Woodstock’s 50th Anniversary to Be Marked With Dove Sculptures
The 50th anniversary of the Woodstock Music and Art Fair will be marked with the placing of dove sculptures around Sullivan County, N.Y., where the festival took place in August 1969.
In what became a defining moment of the era, around 500,000 people attended Max Yasgur’s farm in Bethel for the four-day event that featured Jimi Hendrix and his legendary version of “The Star Spangled Banner,” Crosby, Stills and Nash, the Band, the Who, Santana and others.
The Times Herlad-Record reports that 36 fiberglass doves, reminiscent of the festival’s dove logo, would be placed “in communities and at attractions throughout the county,” with each sculpture measuring five feet in height and seven feet in width.
“I think it’s gonna be a great tapestry for us,” said Roberta Byron-Lockwood, president of the Sullivan County and the Sullivan Catskills Visitors Association. “It’s a great way for us to tell our Sullivan Catskills story not only locally, but statewide, region wide, U.S. and internationally. Calls are already coming in and what better icon than the dove, which is peace and love, and, of course, to us means Bethel Woods and Woodstock.”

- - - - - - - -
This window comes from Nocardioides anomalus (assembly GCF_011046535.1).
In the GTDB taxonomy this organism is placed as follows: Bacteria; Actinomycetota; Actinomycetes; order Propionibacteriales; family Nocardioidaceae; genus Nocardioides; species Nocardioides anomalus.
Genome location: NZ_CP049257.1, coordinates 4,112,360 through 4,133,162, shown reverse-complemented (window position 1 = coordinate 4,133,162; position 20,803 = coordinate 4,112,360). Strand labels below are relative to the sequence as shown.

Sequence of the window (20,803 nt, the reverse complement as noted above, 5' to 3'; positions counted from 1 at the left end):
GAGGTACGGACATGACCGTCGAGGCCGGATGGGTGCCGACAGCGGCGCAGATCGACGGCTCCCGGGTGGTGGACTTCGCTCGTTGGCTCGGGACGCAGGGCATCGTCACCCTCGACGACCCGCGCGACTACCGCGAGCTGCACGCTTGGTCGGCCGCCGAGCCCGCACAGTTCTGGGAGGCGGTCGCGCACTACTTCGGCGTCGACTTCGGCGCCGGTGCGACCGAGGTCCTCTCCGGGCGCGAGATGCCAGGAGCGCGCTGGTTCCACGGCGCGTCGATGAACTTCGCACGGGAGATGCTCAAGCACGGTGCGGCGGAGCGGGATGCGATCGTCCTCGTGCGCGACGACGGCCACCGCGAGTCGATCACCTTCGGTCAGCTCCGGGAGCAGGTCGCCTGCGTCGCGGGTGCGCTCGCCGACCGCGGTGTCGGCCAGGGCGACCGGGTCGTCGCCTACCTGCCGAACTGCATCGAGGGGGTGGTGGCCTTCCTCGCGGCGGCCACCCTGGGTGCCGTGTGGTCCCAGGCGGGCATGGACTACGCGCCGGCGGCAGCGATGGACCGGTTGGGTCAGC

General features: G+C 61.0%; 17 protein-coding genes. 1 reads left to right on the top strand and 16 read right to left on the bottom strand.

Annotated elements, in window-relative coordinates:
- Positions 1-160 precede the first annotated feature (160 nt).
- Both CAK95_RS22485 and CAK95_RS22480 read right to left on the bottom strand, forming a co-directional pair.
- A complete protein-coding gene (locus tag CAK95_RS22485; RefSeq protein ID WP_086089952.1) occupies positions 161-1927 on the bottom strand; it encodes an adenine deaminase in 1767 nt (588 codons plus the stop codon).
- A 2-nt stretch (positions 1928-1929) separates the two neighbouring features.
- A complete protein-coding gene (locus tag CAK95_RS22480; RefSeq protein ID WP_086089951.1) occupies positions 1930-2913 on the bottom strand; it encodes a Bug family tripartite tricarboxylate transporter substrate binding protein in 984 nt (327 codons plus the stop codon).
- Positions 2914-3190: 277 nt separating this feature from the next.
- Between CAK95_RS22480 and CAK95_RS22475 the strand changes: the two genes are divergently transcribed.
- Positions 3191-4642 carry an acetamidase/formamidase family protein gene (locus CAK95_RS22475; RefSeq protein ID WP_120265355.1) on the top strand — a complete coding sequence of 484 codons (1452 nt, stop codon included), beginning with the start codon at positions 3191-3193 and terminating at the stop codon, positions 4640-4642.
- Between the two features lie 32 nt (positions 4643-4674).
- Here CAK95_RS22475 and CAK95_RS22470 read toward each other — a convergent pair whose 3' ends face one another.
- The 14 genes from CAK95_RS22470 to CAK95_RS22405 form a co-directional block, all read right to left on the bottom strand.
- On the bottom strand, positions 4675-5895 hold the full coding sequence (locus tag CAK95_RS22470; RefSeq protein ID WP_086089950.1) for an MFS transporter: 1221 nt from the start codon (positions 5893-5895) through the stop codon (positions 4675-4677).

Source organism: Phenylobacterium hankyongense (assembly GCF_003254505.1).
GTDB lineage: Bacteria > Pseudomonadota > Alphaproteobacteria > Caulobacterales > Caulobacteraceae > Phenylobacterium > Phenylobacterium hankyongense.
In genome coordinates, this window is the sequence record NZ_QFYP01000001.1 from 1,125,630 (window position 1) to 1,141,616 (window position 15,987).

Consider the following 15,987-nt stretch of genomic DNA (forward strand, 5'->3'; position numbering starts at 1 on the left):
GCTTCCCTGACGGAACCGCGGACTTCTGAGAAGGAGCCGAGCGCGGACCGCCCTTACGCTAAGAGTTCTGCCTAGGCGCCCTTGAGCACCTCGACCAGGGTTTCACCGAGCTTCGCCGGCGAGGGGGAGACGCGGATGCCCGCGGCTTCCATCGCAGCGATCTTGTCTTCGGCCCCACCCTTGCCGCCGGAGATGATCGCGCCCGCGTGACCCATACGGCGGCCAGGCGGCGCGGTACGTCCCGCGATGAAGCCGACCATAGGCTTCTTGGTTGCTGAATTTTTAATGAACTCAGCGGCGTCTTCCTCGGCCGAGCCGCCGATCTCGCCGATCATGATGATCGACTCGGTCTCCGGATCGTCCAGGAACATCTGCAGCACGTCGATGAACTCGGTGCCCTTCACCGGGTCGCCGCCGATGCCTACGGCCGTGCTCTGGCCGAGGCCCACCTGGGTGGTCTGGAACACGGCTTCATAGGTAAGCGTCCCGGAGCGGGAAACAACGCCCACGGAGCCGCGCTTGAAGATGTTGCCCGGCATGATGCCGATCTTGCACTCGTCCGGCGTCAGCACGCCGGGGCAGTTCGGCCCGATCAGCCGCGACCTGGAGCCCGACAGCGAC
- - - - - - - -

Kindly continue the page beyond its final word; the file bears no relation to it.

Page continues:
She added that, by the time the doves were placed, they’d have been decorated in ‘60s styles by local artists, and the plan was for them to remain on display after 2019. The installations are part of a $750,000 program of anniversary promotions that includes an augmented reality tour of the festival site.
Recently revealed documents suggested that Hendrix was the highest-paid artist to appear, at a fee of $18,000 – $100,000 in today's money. Tickets for the festival cost $18 ($100) in advance and $24 ($134) at the gate.